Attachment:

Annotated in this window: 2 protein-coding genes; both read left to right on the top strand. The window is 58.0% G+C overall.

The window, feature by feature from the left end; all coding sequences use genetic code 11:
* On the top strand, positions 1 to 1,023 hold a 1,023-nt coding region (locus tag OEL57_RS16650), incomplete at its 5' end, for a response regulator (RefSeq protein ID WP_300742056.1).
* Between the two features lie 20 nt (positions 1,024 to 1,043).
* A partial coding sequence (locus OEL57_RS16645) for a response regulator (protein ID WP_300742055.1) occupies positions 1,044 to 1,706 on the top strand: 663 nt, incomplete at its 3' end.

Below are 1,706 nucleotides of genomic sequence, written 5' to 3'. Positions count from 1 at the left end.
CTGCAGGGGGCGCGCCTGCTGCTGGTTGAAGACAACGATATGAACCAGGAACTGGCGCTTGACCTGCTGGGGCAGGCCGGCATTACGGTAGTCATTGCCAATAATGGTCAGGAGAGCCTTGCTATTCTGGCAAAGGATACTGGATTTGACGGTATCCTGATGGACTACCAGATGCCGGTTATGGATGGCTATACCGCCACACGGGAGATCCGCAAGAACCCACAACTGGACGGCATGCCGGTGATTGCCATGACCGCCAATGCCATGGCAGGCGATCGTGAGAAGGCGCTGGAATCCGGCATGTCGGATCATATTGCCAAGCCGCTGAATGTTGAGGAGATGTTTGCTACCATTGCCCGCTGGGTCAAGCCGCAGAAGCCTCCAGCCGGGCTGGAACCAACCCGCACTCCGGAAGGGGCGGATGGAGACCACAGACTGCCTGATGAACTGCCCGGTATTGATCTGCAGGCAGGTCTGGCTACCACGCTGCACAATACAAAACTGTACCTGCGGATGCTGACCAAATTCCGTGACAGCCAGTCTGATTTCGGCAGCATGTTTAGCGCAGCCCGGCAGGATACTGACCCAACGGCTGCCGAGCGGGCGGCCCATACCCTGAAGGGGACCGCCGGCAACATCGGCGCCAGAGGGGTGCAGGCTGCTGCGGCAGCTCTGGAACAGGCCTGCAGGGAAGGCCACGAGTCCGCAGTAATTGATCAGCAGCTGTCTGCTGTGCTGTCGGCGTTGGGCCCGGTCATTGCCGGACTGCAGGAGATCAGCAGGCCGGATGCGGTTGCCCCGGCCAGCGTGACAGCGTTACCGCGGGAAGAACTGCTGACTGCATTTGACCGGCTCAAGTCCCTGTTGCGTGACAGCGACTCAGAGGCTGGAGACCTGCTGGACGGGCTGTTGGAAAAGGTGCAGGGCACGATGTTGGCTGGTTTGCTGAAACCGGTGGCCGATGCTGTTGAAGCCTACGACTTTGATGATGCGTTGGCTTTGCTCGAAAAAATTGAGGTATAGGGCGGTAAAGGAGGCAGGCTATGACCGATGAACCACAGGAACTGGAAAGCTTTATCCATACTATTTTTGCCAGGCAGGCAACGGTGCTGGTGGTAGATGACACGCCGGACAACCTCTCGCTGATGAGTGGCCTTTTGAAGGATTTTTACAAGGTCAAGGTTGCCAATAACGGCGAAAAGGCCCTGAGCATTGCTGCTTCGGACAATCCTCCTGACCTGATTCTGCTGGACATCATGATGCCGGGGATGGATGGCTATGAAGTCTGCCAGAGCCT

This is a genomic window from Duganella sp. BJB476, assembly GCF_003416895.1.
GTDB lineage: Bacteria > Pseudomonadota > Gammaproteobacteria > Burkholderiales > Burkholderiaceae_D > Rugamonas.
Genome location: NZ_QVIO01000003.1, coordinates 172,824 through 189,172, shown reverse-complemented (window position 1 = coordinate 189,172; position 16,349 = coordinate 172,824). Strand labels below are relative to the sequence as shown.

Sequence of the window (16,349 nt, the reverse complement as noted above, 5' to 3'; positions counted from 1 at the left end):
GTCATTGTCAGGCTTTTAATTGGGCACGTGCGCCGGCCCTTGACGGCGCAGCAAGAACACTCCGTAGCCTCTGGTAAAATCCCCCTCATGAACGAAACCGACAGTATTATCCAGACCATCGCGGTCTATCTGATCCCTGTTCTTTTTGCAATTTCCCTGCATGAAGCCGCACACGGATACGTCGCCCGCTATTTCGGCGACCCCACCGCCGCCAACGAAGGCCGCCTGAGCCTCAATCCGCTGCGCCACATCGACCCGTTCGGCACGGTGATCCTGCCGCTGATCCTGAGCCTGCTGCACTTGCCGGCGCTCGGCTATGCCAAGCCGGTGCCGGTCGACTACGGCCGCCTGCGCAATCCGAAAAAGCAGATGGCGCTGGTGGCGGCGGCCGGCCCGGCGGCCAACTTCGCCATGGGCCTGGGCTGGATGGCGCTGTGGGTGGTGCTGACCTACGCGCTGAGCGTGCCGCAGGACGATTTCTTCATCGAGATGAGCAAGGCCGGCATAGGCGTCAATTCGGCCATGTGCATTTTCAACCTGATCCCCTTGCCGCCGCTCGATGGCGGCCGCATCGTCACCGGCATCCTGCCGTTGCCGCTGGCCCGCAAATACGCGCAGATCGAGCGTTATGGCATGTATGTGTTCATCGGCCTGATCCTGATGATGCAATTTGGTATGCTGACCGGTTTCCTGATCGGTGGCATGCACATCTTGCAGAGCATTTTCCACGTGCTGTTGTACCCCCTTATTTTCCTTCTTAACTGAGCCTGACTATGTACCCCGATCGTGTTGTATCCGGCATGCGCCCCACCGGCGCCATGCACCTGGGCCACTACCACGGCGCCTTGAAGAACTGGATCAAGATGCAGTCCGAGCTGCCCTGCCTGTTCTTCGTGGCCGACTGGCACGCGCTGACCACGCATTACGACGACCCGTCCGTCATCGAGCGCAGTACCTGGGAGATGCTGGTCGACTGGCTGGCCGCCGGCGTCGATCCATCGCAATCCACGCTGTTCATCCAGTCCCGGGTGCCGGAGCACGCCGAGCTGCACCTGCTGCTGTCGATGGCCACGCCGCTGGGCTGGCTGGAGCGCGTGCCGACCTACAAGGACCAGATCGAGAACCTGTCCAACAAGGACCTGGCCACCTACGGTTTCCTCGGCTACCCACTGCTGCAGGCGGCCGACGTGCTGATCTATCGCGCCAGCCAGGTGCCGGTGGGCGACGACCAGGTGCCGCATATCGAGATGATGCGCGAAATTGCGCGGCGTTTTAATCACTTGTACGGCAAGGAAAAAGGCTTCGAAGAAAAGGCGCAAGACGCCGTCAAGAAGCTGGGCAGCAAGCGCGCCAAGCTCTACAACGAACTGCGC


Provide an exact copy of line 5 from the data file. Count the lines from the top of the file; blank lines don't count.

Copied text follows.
* A partial coding sequence (locus OEL57_RS16645) for a response regulator (protein ID WP_300742055.1) occupies positions 1,044 to 1,706 on the top strand: 663 nt, incomplete at its 3' end.